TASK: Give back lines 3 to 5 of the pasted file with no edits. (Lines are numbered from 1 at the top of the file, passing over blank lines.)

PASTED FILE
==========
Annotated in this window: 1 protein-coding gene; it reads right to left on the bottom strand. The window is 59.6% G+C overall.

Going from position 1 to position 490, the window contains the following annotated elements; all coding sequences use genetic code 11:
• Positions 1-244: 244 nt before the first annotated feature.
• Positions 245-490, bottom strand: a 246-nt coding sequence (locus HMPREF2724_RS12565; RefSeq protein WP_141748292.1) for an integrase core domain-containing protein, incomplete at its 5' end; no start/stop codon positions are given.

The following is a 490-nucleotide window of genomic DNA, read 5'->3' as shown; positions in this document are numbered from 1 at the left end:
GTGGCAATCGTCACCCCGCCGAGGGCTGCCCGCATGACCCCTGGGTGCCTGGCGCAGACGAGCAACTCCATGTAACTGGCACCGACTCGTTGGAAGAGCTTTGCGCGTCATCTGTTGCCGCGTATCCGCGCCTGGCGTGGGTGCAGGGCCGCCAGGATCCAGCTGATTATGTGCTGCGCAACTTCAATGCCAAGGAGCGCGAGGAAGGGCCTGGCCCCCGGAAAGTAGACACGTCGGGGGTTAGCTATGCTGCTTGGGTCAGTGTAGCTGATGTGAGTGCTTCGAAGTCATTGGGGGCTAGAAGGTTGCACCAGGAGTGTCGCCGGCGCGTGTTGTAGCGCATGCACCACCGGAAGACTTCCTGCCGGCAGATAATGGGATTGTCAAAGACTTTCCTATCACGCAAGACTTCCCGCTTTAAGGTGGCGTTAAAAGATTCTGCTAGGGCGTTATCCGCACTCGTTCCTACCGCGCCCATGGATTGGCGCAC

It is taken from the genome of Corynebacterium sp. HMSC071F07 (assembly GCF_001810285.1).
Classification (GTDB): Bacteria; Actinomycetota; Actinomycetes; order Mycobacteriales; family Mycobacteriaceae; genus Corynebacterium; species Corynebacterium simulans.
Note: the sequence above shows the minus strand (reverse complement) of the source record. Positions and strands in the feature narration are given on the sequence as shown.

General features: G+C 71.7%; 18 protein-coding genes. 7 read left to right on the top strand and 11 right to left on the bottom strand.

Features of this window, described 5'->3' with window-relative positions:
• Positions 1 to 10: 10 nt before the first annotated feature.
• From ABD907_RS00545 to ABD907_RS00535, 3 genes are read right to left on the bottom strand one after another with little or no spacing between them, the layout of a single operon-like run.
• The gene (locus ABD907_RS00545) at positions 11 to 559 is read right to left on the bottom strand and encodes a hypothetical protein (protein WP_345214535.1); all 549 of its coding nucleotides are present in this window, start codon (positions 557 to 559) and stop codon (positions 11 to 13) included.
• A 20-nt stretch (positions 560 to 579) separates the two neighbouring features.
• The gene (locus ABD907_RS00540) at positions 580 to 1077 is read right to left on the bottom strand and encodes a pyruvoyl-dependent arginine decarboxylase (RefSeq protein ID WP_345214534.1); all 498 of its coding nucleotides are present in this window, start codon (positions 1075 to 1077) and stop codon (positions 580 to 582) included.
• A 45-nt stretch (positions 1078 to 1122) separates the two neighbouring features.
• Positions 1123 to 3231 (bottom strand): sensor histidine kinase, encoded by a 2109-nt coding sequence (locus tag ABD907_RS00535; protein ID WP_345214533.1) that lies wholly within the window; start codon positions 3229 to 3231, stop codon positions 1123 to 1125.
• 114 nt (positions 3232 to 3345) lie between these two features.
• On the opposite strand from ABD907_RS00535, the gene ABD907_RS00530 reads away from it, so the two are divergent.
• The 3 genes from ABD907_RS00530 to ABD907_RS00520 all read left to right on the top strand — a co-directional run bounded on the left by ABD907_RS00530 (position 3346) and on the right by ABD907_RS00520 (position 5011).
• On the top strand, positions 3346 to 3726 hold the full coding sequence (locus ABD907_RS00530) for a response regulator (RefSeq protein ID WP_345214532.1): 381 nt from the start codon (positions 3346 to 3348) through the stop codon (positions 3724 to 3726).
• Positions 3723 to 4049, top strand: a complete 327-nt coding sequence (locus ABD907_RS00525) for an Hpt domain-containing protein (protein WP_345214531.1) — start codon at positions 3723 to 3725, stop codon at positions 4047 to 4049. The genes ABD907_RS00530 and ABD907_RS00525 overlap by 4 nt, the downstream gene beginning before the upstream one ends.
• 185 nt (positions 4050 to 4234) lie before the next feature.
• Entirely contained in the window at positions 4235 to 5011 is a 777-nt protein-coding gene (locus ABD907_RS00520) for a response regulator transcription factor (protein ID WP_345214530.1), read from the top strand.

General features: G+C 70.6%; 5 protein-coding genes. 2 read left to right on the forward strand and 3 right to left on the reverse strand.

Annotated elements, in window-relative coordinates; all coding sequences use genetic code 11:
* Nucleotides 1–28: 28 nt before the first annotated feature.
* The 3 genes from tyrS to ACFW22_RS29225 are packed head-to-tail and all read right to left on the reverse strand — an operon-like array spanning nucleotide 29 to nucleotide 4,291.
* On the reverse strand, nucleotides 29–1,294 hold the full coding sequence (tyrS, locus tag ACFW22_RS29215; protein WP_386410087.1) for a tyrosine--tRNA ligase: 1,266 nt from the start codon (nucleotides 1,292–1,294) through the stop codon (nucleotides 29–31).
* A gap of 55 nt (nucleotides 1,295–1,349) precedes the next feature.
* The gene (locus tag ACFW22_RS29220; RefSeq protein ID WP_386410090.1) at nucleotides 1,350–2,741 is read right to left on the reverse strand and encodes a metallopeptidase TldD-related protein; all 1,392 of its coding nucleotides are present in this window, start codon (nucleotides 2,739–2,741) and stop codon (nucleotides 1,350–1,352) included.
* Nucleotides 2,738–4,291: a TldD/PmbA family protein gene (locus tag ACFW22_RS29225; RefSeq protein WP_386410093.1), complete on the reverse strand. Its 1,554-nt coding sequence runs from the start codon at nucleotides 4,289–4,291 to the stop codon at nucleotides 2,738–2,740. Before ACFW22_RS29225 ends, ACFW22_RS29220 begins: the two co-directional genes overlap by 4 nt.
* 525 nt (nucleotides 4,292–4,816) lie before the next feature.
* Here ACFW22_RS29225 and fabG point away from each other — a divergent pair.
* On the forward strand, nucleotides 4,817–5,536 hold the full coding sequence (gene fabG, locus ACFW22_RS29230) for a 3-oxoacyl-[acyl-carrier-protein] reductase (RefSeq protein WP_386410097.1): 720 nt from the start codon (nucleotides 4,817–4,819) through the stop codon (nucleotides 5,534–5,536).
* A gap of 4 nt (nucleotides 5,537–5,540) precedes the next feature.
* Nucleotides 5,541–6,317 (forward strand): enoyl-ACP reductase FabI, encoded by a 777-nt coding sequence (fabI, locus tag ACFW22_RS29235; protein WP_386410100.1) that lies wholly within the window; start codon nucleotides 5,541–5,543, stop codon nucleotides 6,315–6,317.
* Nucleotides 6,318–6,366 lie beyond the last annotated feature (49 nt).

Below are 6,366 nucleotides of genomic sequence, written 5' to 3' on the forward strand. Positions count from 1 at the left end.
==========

• Positions 1-244: 244 nt before the first annotated feature.
• Positions 245-490, bottom strand: a 246-nt coding sequence (locus HMPREF2724_RS12565; RefSeq protein WP_141748292.1) for an integrase core domain-containing protein, incomplete at its 5' end; no start/stop codon positions are given.

The following is a 490-nucleotide window of genomic DNA, read 5'->3' as shown; positions in this document are numbered from 1 at the left end: